Cell-Cell Channels

  • Frantisek Baluska
  • Dieter Volkmann
  • Peter W. Barlow

Table of contents

  1. Front Matter
    Pages i-xviii
  2. Cell-Cell Channels and Their Implications for Cell Theory

    1. Frantisek Baluska, Dieter Volkmann, Peter W. Barlow
      Pages 1-18
  3. Prokaryotic Cells

    1. Front Matter
      Pages 19-19
    2. Elisabeth Grohmann
      Pages 21-35
  4. Ciliate Cells

    1. Front Matter
      Pages 37-37
    2. Eric S. Cole
      Pages 39-62
  5. Algal Cells

    1. Front Matter
      Pages 63-63
    2. Harold J. Hoops, Ichiro Nishii, David L. Kirk
      Pages 65-84
  6. Fungal Cells

    1. Front Matter
      Pages 85-85
    2. Nick D. Read, M. Gabriela Roca
      Pages 87-98
  7. Plant Cells

    1. Front Matter
      Pages 99-99
    2. Yoselin Benitez Alfonso, Laurence Cantrill, David Jackson
      Pages 101-112
    3. Aart J. E. van Bel
      Pages 113-118
    4. Jozef Samaj, Nigel Chaffey, Uday Tirlapur, Jan Jasik, Andrej Hlavacka, Zhan Feng Cui et al.
      Pages 119-134
    5. John R. Barnett
      Pages 135-147
    6. Jan W. M. van Lent, Corinne Schmitt-Keichinger
      Pages 160-175
  8. Animal Cells

    1. Front Matter
      Pages 183-183
    2. Fabio Mammano
      Pages 185-199

About this book

Introduction

he biological sciences are dominated by the idea that cells are the functionally autonomous, physically separated, discrete units of life. TThis concept was propounded in the 19th century by discoveries of the cellular structuring of both plants and animals. Moreover, the ap­ parent autonomy of unicellular eukaryotes, as well as the cellular basis of the mammalian brain (an organ whose anatomy for a long while defied attempts to validate the idea of the cellular nature of its neurons), seemed to provide the final conclusive evidence for the completeness of *cell theory', a theory which has persisted in an almost dogmatic form up to the present day. However, it is very obvious that there are numerous observations which indicate that it is not the cells which serve as the basic units of biological life but that this property falls to some other, subcellular assemblage. To deal with this intricate problem concerning the fundamental unit of living matter, we proposed the so-called Cell Body concept which, in fact, devel­ ops an exceedingly original idea proposed by Julius Sachs at the end of the 19th century. In the case of eukaryotic cells, DNA-enriched nuclei are intimately associated with a microtubular cytoskeleton. In this configuration—as a Cell Body—these two items comprise the fundamental functional and struc­ tural unit of eukaryotic living matter. The Cell Body seems to be inherent to all cells in all organisms.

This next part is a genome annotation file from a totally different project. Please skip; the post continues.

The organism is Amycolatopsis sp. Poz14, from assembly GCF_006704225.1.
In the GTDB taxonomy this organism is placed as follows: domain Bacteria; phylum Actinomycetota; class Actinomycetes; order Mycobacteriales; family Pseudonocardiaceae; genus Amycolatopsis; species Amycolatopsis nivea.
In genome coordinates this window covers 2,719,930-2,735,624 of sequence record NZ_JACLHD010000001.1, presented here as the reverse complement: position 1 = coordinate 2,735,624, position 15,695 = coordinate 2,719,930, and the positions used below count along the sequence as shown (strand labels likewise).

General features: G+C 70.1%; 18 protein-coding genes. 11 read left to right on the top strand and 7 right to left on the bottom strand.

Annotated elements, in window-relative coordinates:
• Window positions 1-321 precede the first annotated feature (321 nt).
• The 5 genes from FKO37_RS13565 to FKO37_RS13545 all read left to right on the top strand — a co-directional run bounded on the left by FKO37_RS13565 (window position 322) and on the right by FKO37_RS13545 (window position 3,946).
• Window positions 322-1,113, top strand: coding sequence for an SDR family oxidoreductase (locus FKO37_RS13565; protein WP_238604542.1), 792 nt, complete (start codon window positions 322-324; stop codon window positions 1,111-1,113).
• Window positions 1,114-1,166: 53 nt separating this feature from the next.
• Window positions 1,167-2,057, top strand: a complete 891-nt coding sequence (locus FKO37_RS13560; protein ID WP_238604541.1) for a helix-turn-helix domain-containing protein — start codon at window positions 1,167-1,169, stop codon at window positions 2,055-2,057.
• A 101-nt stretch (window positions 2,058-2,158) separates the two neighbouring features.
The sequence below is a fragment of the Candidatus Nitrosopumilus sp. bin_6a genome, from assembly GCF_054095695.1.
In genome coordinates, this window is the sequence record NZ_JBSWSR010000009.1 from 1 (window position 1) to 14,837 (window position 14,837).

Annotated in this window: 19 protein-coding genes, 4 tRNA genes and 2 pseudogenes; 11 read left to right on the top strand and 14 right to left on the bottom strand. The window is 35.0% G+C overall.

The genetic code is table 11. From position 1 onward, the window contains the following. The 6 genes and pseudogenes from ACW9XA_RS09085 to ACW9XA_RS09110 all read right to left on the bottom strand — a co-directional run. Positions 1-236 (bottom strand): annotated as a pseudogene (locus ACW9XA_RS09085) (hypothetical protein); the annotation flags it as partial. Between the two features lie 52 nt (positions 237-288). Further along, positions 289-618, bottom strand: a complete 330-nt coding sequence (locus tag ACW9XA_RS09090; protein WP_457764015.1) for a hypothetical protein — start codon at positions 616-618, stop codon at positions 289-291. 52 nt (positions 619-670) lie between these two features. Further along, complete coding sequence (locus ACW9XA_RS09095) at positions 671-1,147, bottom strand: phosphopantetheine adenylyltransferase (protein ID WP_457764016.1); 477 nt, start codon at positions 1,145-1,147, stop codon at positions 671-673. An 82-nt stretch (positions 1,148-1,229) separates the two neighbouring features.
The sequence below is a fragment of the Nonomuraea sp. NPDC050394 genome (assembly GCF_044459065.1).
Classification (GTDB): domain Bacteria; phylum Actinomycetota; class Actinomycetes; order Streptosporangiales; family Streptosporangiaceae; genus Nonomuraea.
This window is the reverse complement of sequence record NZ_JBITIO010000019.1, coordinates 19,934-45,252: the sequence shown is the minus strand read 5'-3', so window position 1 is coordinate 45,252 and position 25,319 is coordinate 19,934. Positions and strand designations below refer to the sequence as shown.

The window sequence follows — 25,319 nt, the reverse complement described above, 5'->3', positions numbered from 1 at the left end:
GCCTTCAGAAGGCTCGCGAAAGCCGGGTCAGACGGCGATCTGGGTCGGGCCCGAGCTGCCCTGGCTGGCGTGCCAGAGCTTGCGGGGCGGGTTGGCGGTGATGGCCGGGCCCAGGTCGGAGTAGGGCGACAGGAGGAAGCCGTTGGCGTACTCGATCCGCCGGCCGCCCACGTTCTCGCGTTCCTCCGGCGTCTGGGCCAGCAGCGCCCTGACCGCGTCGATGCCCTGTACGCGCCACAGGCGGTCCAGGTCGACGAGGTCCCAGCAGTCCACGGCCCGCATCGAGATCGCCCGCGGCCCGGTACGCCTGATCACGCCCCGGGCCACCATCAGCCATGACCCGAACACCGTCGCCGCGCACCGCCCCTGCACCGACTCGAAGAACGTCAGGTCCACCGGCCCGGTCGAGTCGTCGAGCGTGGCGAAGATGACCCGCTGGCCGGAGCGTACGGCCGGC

Keywords

Protein Transport Viruses fungi prokaryotes proteins transcription

Authors and affiliations

  • Frantisek Baluska
    • 1
  • Dieter Volkmann
    • 1
  • Peter W. Barlow
    • 2
  1. 1.Institute of Cellular and Molecular BotanyRheinische Friedrich-Wilhelms University of BonnBonnGermany
  2. 2.School of Biological SciencesUniversity of BristolBristolUK

Bibliographic information

  • DOI https://doi.org/10.1007/978-0-387-46957-7
  • Copyright Information Landes Bioscience and Springer Science+Business Media, LLC 2006
  • Publisher Name Springer, New York, NY
  • eBook Packages Biomedical and Life Sciences
  • Print ISBN 978-0-387-36058-4
  • Online ISBN 978-0-387-46957-7
  • About this book